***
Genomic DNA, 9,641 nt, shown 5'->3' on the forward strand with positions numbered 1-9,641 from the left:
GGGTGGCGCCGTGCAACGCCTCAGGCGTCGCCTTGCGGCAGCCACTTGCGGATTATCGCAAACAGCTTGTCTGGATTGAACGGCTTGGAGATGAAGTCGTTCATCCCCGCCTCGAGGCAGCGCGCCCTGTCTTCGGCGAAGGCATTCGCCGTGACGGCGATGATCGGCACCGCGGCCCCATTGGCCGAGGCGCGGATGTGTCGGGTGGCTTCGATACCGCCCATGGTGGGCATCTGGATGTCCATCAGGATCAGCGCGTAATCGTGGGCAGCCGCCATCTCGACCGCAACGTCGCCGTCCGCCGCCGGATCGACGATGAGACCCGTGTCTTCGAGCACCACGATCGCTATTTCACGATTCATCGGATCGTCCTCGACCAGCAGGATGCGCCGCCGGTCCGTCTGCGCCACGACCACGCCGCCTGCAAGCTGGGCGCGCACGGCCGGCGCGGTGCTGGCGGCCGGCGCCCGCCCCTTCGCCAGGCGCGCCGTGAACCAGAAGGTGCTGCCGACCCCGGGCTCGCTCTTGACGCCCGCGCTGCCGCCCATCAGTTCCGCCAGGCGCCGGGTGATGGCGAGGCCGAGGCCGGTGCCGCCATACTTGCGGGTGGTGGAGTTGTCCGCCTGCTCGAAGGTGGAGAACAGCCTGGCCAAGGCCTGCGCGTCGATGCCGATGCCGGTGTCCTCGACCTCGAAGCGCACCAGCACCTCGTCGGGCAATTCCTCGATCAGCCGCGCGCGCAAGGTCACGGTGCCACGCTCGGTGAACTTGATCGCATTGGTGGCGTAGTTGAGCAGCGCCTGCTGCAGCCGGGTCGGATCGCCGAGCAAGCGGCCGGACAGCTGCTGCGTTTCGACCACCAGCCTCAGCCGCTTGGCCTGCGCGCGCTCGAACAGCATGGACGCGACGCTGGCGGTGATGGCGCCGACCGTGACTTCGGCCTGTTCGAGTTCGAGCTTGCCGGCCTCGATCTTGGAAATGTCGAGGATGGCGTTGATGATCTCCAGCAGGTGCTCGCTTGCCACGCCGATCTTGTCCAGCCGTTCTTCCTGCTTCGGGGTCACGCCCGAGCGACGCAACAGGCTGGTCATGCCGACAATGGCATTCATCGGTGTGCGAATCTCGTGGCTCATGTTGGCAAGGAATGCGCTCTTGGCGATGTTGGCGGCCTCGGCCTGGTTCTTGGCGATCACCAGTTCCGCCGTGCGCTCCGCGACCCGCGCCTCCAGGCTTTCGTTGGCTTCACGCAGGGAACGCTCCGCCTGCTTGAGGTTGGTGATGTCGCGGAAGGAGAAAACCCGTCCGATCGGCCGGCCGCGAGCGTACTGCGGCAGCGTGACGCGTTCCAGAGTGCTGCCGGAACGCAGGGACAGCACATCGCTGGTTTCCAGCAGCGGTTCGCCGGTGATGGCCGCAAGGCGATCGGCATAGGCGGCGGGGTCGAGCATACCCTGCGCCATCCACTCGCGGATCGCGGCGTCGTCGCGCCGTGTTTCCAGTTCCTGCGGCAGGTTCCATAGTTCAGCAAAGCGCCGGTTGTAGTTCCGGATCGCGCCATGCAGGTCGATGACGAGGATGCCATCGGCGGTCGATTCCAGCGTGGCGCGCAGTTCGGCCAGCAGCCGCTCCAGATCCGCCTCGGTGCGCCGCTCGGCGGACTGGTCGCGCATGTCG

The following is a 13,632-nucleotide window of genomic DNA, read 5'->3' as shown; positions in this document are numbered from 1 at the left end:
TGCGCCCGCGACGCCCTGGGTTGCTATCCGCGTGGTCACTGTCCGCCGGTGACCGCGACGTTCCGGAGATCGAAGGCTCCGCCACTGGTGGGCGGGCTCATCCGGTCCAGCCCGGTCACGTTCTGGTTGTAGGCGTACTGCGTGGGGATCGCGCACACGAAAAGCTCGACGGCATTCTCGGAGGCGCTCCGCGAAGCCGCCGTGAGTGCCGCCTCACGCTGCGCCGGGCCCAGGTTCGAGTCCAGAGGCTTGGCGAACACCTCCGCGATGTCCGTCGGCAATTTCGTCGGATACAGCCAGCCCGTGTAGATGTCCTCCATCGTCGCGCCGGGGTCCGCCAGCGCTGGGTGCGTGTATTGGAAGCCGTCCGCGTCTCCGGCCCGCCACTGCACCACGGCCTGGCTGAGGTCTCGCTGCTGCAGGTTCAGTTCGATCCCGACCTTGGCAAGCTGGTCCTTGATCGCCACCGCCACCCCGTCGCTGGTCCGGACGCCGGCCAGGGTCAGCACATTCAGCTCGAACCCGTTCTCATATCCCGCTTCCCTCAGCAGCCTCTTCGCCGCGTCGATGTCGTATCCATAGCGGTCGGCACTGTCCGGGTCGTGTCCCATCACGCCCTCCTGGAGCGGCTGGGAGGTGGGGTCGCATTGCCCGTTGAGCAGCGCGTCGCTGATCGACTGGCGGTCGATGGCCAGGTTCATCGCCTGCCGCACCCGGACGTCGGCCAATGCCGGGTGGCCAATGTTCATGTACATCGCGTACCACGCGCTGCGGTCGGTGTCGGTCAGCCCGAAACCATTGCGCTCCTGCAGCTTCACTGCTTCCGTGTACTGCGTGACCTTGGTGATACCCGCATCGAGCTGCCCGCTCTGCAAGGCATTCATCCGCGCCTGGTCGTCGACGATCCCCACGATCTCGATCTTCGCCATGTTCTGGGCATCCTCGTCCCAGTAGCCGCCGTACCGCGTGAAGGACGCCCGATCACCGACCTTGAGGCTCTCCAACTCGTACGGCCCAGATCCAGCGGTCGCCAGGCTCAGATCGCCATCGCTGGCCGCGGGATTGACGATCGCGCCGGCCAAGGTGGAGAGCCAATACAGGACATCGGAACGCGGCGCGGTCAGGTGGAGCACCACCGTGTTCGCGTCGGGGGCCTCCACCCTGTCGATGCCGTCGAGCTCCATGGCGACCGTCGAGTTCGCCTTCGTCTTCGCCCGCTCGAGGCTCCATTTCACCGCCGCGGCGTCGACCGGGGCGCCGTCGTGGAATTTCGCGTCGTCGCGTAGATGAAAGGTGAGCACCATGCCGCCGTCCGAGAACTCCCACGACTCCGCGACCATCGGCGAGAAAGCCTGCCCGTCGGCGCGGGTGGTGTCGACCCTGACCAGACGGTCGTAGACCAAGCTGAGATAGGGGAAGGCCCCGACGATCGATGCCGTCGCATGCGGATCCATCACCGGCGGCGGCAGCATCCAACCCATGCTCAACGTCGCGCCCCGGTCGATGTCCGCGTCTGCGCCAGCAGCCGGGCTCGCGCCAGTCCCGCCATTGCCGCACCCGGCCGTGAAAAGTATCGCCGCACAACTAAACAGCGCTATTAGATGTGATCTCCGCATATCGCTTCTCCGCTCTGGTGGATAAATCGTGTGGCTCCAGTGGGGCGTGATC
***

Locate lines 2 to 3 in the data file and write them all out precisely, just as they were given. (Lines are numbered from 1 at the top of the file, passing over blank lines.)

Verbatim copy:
GGGTGGCGCCGTGCAACGCCTCAGGCGTCGCCTTGCGGCAGCCACTTGCGGATTATCGCAAACAGCTTGTCTGGATTGAACGGCTTGGAGATGAAGTCGTTCATCCCCGCCTCGAGGCAGCGCGCCCTGTCTTCGGCGAAGGCATTCGCCGTGACGGCGATGATCGGCACCGCGGCCCCATTGGCCGAGGCGCGGATGTGTCGGGTGGCTTCGATACCGCCCATGGTGGGCATCTGGATGTCCATCAGGATCAGCGCGTAATCGTGGGCAGCCGCCATCTCGACCGCAACGTCGCCGTCCGCCGCCGGATCGACGATGAGACCCGTGTCTTCGAGCACCACGATCGCTATTTCACGATTCATCGGATCGTCCTCGACCAGCAGGATGCGCCGCCGGTCCGTCTGCGCCACGACCACGCCGCCTGCAAGCTGGGCGCGCACGGCCGGCGCGGTGCTGGCGGCCGGCGCCCGCCCCTTCGCCAGGCGCGCCGTGAACCAGAAGGTGCTGCCGACCCCGGGCTCGCTCTTGACGCCCGCGCTGCCGCCCATCAGTTCCGCCAGGCGCCGGGTGATGGCGAGGCCGAGGCCGGTGCCGCCATACTTGCGGGTGGTGGAGTTGTCCGCCTGCTCGAAGGTGGAGAACAGCCTGGCCAAGGCCTGCGCGTCGATGCCGATGCCGGTGTCCTCGACCTCGAAGCGCACCAGCACCTCGTCGGGCAATTCCTCGATCAGCCGCGCGCGCAAGGTCACGGTGCCACGCTCGGTGAACTTGATCGCATTGGTGGCGTAGTTGAGCAGCGCCTGCTGCAGCCGGGTCGGATCGCCGAGCAAGCGGCCGGACAGCTGCTGCGTTTCGACCACCAGCCTCAGCCGCTTGGCCTGCGCGCGCTCGAACAGCATGGACGCGACGCTGGCGGTGATGGCGCCGACCGTGACTTCGGCCTGTTCGAGTTCGAGCTTGCCGGCCTCGATCTTGGAAATGTCGAGGATGGCGTTGATGATCTCCAGCAGGTGCTCGCTTGCCACGCCGATCTTGTCCAGCCGTTCTTCCTGCTTCGGGGTCACGCCCGAGCGACGCAACAGGCTGGTCATGCCGACAATGGCATTCATCGGTGTGCGAATCTCGTGGCTCATGTTGGCAAGGAATGCGCTCTTGGCGATGTTGGCGGCCTCGGCCTGGTTCTTGGCGATCACCAGTTCCGCCGTGCGCTCCGCGACCCGCGCCTCCAGGCTTTCGTTGGCTTCACGCAGGGAACGCTCCGCCTGCTTGAGGTTGGTGATGTCGCGGAAGGAGAAAACCCGTCCGATCGGCCGGCCGCGAGCGTACTGCGGCAGCGTGACGCGTTCCAGAGTGCTGCCGGAACGCAGGGACAGCACATCGCTGGTTTCCAGCAGCGGTTCGCCGGTGATGGCCGCAAGGCGATCGGCATAGGCGGCGGGGTCGAGCATACCCTGCGCCATCCACTCGCGGATCGCGGCGTCGTCGCGCCGTGTTTCCAGTTCCTGCGGCAGGTTCCATAGTTCAGCAAAGCGCCGGTTGTAGTTCCGGATCGCGCCATGCAGGTCGATGACGAGGATGCCATCGGCGGTCGATTCCAGCGTGGCGCGCAGTTCGGCCAGCAGCCGCTCCAGATCCGCCTCGGTGCGCCGCTCGGCGGACTGGTCGCGCATGTCG

The following is a 13,632-nucleotide window of genomic DNA, read 5'->3' as shown; positions in this document are numbered from 1 at the left end: